The rule of thumb for handheld photography is that shutter speed needs to be no slower than the reciprocal of the focal length, or 1/55 sec in this case. The closest value up from that on your camera will be 1/60 sec.
This explains your actual problem: 1/40 sec is too slow for a handheld shot with a 55mm lens.
(Between your camera settings and the subject, you made a few other mistakes, which I will cover below.)
This rule of thumb is based on the angle of view of the lens and the resulting effect of camera shake on blur. The longer the lens, the narrower the angle of view, and so the larger the percent area of your subject that your lens will move over during the exposure time.
If you are having trouble visualizing this, take it to an extreme. Imagine that you had a hand-held microscope instead of a camera, and were trying to take pictures of microbes on the surface of that container in your picture.1 The slightest bit of hand jitter would result in the subject moving entirely out of the frame in a tiny fraction of a second. You can never keep the subject in the frame long enough to get a clear shot unless you crank the shutter speed up to a ridiculously high value, corresponding to the ridiculously high focal length your camera would have to have to function as a microscope at a distance of several feet.
That rule of thumb was established in the days before crop-frame sensors and image stabilization.
IS allows you to get away with longer exposure times by moving a lens element or the sensor to counteract the motion of the camera. It is usually good for about a 2-4× longer exposure time. In this example, that would be somewhere between 1/15 sec and 1/30 sec.
Crop-frame sensors fight IS by requiring longer exposures, since they narrow the lens' effective angle of view, as compared to putting the same lens on a 35mm camera.
Obviously it is better to use an exposure time faster than the absolute minimum that these rules give you. On your camera, that would be 1/100 sec or faster, with that lens. The higher you go, the wider your aperture needs to be, or the faster your ISO, both of which can be a problem for some shots. This is where the technical nature of photography slides into an art in itself.2 Practice and experience will teach you how to trade off exposure time, aperture, and ISO.
Experience will also teach you when it's best to just put the camera on a tripod, as in this case.
The reason your two cameras each chose a different shutter speed for the same aperture is because you set one on ISO 100 and the other on ISO 1600. That's four stops of difference: 100 → 200 → 400 → 800 → 1600. That requires four stops of correction on either the aperture or the shutter speed, and since the aperture is fixed in aperture priority (Av) mode, the shutter speed must vary: 1/800 → 1/400 → 1/200 → 1/100 → 1/50.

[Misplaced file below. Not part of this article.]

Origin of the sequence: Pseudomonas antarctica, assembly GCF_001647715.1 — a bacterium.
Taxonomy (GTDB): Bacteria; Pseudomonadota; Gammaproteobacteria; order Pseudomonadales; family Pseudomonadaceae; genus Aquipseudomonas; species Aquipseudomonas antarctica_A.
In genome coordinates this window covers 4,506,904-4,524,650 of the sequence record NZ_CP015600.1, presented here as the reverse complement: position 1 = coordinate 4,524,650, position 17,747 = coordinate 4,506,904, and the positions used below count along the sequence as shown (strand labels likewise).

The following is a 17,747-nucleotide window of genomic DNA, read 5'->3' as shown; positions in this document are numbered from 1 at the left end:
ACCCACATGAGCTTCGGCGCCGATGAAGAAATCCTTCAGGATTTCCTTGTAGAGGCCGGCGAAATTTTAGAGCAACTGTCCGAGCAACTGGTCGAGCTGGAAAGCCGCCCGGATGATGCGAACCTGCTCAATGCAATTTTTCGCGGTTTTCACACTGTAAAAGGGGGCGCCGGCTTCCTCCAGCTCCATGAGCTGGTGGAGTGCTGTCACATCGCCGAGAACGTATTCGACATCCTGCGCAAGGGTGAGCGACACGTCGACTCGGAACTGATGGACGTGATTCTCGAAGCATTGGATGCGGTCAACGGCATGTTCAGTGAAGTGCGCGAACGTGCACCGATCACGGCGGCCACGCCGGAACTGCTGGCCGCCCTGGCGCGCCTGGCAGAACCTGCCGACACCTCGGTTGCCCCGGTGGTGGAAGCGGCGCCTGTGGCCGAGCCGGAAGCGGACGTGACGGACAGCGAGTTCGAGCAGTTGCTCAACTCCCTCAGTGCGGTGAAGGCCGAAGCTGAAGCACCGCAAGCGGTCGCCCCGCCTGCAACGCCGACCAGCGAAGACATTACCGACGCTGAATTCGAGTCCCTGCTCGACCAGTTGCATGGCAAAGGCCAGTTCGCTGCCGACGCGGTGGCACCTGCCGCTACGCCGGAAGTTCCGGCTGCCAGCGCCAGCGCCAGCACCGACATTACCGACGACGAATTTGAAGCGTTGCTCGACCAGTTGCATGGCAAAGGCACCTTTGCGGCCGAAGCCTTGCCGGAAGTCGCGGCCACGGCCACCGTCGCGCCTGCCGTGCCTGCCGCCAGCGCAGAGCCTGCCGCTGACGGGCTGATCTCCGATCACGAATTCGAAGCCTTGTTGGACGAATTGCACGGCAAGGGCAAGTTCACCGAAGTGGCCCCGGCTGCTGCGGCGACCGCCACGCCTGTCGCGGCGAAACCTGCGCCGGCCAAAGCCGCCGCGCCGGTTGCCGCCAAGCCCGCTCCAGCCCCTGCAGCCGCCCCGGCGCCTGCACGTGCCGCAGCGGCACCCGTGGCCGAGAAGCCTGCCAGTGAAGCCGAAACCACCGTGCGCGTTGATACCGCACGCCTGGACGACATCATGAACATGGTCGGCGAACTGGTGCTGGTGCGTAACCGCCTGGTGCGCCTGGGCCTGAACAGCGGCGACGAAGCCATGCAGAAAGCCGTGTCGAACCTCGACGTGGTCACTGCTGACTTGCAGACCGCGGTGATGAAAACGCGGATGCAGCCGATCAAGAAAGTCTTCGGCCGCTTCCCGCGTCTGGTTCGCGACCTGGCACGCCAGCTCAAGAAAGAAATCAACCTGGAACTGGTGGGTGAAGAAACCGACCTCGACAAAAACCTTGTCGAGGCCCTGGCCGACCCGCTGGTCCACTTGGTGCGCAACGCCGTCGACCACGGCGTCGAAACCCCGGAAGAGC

As for the ⅓ stop difference between 1/50 sec and 1/40 sec, that can be explained away by the framing difference, since the tighter framing of the shot on the left is "darker" than the first one, since there is less white in the frame. That actually causes a camera to artificially darken the exposure, since it thinks the result would be too bright otherwise.3
It's probably not the true problem in this case, but your wide-open f/1.8 aperture could also contribute to problems like this.
First, it creates a shallow depth of field, which means that focusing accuracy becomes more critical. Just a few months ago, I botched some photos by choosing a wide aperture and then not checking focus critically enough. I ended up focusing about a foot behind a subject about 60 feet away, which was enough to put the subject into the blurry area outside the zone of sharpness.
Second, the performance of many lenses drops off at the extremes of their aperture range. Stopping down just a single stop can turn a mediocre-performing lens into a great one. In this photo, you don't really need the extremely shallow depth of field, since the background is just plain white. Even if there is a bit of texture that you want to blur out, that's easily done in a photo editor after the fact.
Yes, there are microbes on the surface of a disinfectant container. You might want to read up on the hygiene hypothesis.
An art separate from the arts you see inside the frame and in post-processing: composition, lighting, retouching, etc.
The white background is why both shots are underexposed, by the way. Cameras typically try to make the overall scene average out to middle gray in terms of brightness, on the assumption that the highlights and shadows will cancel each other out. When you have a scene with a large amount of bright area, it underexposes, thinking the scene couldn't really be that bright. The same thing happens a lot in outdoors winter shots, where the snow on the ground and the bright overcast sky fool the camera into underexposing.
This is what your camera's exposure compensation feature is for.
The same thing happens the other direction, too, though scenes with uncommonly high amounts of shadow are uncommon.